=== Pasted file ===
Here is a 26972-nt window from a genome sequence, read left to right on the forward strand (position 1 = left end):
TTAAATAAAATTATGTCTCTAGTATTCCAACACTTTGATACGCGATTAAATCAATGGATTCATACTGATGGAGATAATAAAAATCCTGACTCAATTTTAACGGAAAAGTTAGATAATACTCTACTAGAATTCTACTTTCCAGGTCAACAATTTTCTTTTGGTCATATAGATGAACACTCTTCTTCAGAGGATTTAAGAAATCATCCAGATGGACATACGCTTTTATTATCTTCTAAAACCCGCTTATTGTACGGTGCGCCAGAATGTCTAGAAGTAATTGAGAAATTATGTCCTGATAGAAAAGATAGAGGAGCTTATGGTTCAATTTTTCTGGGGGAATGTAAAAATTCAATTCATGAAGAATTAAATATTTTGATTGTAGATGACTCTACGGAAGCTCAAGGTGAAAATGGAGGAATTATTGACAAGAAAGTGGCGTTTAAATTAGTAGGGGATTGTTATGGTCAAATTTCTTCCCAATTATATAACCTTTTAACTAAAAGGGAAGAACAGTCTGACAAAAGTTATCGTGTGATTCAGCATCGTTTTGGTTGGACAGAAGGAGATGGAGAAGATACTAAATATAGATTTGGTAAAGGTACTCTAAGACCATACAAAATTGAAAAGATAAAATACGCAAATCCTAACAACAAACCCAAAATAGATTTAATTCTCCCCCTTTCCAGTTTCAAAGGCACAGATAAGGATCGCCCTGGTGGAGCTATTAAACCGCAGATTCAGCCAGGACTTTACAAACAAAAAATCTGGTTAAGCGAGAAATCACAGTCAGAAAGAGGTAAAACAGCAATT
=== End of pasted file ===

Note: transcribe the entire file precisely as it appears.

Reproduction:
Here is a 26972-nt window from a genome sequence, read left to right on the forward strand (position 1 = left end):
TTAAATAAAATTATGTCTCTAGTATTCCAACACTTTGATACGCGATTAAATCAATGGATTCATACTGATGGAGATAATAAAAATCCTGACTCAATTTTAACGGAAAAGTTAGATAATACTCTACTAGAATTCTACTTTCCAGGTCAACAATTTTCTTTTGGTCATATAGATGAACACTCTTCTTCAGAGGATTTAAGAAATCATCCAGATGGACATACGCTTTTATTATCTTCTAAAACCCGCTTATTGTACGGTGCGCCAGAATGTCTAGAAGTAATTGAGAAATTATGTCCTGATAGAAAAGATAGAGGAGCTTATGGTTCAATTTTTCTGGGGGAATGTAAAAATTCAATTCATGAAGAATTAAATATTTTGATTGTAGATGACTCTACGGAAGCTCAAGGTGAAAATGGAGGAATTATTGACAAGAAAGTGGCGTTTAAATTAGTAGGGGATTGTTATGGTCAAATTTCTTCCCAATTATATAACCTTTTAACTAAAAGGGAAGAACAGTCTGACAAAAGTTATCGTGTGATTCAGCATCGTTTTGGTTGGACAGAAGGAGATGGAGAAGATACTAAATATAGATTTGGTAAAGGTACTCTAAGACCATACAAAATTGAAAAGATAAAATACGCAAATCCTAACAACAAACCCAAAATAGATTTAATTCTCCCCCTTTCCAGTTTCAAAGGCACAGATAAGGATCGCCCTGGTGGAGCTATTAAACCGCAGATTCAGCCAGGACTTTACAAACAAAAAATCTGGTTAAGCGAGAAATCACAGTCAGAAAGAGGTAAAACAGCAATT